apple | porsche : product strategies and design practices | alexandros stasinopoulos | strategic+product design | ...................
  apple | porsche : product strategies and design practices


at first, these two companies, a computer company and a car company, may have few, if any, similarities other than the fact that they both are highly recognizable brands and that both have numerous fans and numerous “haters”.

nevertheless by examining a little bit their history and the way they structured their product strategies someone can find striking similarities.

product portfolio strategies

both of them, in order to survive and grow, they needed in a point of their history (that for both was the mid-end ’90s) to re-invent themselves and to expand to new market segments (as both until then had a very limited product range targeting niche markets) that where completely different to the ones they were familiar with.


apple, with the introduction of ipod, moved from the computer industry to the one of entertainment /music electronics market, which is a lower budget market segment that allowed the brand to reach a much wider audience . later, the brand expanded to the markets of mobile phones (iphone) and later to the tablet market (ipad).

porsche, from the coupe 2-seat sports-car market segment expanded, first to a more affordable sport car segment with the boxster (just like apple with its ipod) and then to the very risky (for an old, well established sports bar brand) segment of suv with its cayenne model.

another interesting detail to note is that for both companies, these new products, today, they generate the majority of the annual turnover of their companies.

what is admirable for apple and porsche is that not only did they expanded through extremely successful products to new market segment but also (and to a point maybe this was more difficult to achieve) they managed to transfer their brand identity to these products and to further enhance their overall brand names.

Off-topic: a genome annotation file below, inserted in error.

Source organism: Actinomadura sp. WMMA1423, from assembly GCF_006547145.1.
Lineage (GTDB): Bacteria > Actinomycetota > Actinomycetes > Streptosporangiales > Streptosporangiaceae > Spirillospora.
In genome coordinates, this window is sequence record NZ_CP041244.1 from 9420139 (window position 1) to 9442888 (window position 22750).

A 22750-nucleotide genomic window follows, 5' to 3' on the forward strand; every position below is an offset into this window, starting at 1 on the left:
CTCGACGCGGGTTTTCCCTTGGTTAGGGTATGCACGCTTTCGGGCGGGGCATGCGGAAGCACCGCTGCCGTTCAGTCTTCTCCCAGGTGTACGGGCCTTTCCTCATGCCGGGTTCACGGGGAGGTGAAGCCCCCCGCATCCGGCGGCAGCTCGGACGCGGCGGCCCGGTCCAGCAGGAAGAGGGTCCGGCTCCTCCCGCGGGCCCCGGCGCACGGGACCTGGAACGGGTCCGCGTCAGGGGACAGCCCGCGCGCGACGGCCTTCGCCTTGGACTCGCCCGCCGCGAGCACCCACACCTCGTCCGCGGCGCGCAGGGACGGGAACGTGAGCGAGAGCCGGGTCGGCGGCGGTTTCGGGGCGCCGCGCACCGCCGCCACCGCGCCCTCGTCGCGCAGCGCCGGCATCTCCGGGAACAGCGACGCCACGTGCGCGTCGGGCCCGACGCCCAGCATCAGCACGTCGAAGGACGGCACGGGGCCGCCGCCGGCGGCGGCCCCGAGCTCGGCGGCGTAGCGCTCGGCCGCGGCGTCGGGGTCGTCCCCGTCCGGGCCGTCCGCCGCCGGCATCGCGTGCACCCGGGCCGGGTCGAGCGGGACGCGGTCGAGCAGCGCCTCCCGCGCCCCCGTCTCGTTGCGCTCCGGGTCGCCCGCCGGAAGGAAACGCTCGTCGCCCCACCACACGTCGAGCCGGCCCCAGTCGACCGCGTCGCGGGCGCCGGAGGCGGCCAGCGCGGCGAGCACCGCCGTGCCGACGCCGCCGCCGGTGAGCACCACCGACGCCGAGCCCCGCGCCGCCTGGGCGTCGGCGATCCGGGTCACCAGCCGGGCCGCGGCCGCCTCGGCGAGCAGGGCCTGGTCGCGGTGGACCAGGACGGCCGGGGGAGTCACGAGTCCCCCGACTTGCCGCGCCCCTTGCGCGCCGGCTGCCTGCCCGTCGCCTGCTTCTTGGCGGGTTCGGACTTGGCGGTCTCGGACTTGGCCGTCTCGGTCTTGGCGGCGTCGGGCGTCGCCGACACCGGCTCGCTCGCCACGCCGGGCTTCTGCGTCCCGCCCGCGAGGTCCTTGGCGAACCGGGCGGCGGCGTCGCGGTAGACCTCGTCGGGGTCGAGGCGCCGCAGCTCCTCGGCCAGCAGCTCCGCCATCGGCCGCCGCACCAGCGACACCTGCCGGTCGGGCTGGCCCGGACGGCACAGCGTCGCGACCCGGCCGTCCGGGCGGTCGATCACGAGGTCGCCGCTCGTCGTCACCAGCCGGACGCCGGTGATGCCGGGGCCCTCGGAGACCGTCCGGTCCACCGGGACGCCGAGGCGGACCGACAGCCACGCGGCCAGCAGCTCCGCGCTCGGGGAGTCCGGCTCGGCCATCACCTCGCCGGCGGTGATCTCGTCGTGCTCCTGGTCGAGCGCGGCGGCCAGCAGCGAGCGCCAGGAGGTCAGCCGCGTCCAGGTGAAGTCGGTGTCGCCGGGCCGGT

design evolution strategies


beyond their strategy to penetrate new markets, the two companies show great similarities on their design strategy they adopt regarding the evolution of their products. both, have created iconic 1st generations of each product with distinctive design language with the successors to show little differences in their design. it is mainly the technology under the shell that changes in every generation and thus every successive generation should be regarded as an evolution of the previous one and not a revolution.
however, the life-cycle of an electronic product (approx. 1-2 years) is much shorter than the one of a sports car (approx. 5-6 years) and in this product category where  trends and styles change rapidly there is a question mark on whether apple should try to create a new design language (or a variety of them actually) so that its customers will not get bored or feel outdated.
on the streets i have seen porsche 911s from the late ’60s (as they considered classics) but i have never seen anyone carrying an 1st generation ipod. This
+1Share on LinkedInPin it on PinterestSubmit to redditSubmit to StumbleUponShare on TumblrShare on TwitterShare on Xing

No Comments »

No comments yet.

TrackBack URL

Leave a comment